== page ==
Molecular Oncology Programme
Tumour Suppression Group
Biosketch: Manuel Serrano
Manuel Serrano obtained his PhD in 1991 for his research at the Centro de Biología Molecular "Severo Ochoa" under the supervision of M. Salas and J.M. Hermoso. From 1992 to 1996 he worked as a Postdoctoral Fellow in the laboratory of D. Beach at the Cold Spring Harbor Laboratory, New York, USA. In 1997, he returned to Spain to start his own research group at the Centro Nacional de Biotecnología. He moved to the CNIO in 2003 to lead the Tumour Suppression Group.
His major research achievements are:
- The discovery, cloning and characterisation of tumour suppressor p16, which defined a new class of cell cycle regulators and was soon acknowledged as one of the main tumour suppressors. In addition, characterisation of p16 paved the way to another paramount tumour suppressor discovery, p19Arf, a key activator of p53.
- The establishment of the concept of "oncogeneinduced senescence" as a tumour suppression mechanism. This concept rapidly became an intense research topic in many laboratories and has since been widely accepted.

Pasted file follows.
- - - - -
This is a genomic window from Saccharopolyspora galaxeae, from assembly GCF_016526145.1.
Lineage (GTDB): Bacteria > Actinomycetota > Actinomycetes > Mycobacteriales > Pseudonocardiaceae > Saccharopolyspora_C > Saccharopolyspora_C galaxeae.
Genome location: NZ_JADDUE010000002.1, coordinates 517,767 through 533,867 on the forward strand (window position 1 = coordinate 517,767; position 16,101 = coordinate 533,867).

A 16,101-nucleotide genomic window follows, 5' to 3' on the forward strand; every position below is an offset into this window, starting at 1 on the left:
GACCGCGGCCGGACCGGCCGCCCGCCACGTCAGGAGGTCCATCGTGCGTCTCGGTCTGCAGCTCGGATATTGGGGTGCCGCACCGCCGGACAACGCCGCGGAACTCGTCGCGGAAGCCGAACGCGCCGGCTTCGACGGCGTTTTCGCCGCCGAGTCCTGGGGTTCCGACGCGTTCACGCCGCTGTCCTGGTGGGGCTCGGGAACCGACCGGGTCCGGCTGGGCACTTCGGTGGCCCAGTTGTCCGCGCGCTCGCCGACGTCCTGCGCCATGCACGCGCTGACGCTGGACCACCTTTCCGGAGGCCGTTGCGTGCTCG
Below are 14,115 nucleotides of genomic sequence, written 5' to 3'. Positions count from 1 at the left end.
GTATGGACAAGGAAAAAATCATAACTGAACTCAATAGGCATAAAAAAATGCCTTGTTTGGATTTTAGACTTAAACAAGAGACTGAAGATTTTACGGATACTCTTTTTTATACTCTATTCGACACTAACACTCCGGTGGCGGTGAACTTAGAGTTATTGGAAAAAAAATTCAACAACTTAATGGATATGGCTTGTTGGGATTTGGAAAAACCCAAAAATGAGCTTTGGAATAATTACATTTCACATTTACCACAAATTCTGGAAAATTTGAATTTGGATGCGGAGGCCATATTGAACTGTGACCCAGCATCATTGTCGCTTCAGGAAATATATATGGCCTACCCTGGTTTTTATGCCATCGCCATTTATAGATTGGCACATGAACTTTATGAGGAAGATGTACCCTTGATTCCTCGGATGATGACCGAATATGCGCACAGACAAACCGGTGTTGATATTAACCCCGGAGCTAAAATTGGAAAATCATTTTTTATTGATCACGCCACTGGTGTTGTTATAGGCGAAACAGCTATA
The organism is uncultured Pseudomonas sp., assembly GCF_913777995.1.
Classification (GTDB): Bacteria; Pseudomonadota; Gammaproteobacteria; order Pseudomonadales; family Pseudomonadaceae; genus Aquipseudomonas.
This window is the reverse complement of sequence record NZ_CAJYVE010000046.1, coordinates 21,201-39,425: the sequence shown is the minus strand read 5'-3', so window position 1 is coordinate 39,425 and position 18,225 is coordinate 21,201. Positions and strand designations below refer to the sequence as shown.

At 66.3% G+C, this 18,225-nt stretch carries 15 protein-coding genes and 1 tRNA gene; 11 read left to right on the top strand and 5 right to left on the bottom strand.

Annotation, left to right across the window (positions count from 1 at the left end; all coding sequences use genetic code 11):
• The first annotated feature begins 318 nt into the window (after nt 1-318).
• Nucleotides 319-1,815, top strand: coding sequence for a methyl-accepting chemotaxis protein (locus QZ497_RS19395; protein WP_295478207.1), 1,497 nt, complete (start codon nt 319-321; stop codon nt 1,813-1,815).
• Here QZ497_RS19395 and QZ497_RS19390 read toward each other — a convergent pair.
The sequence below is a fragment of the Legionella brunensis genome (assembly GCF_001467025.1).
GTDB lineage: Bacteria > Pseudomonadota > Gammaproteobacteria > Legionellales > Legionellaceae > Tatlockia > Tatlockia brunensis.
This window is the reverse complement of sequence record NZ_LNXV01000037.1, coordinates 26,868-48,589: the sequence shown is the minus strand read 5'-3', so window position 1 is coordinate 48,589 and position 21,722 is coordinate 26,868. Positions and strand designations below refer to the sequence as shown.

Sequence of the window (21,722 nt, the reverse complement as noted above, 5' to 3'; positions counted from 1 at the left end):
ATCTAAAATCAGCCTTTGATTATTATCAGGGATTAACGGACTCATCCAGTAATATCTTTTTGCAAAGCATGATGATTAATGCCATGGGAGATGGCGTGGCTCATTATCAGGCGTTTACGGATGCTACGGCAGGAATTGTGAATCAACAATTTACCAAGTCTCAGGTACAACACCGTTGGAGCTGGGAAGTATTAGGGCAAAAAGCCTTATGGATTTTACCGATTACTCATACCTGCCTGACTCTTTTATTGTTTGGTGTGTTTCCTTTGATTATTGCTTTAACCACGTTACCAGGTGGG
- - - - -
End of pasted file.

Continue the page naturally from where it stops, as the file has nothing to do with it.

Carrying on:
- Pioneering the generation of cancer-resistant mice with the so-called "super-mice". This work demonstrated the possibility of increasing cancer resistance in the absence of deleterious secondary effects. Moreover, it revealed that tumour suppressor genes not only protect against cancer but also against ageing, in general thanks to the capacity of these genes to eliminate cellular damage.
- Characterisation of the role of p16 and p19Arf as barriers during the process of nuclear reprogramming to pluripotent stem cells.
Manuel Serrano has received numerous awards including the FEBS Anniversary Prize, the Carcinogenesis Young Investigator Award, as well as Spanish awards from Fundación Echevarne, Fundación Banco de Sabadell, and Fundación "Carmen y Severo Ochoa". Manuel Serrano is an elected EMBO Member.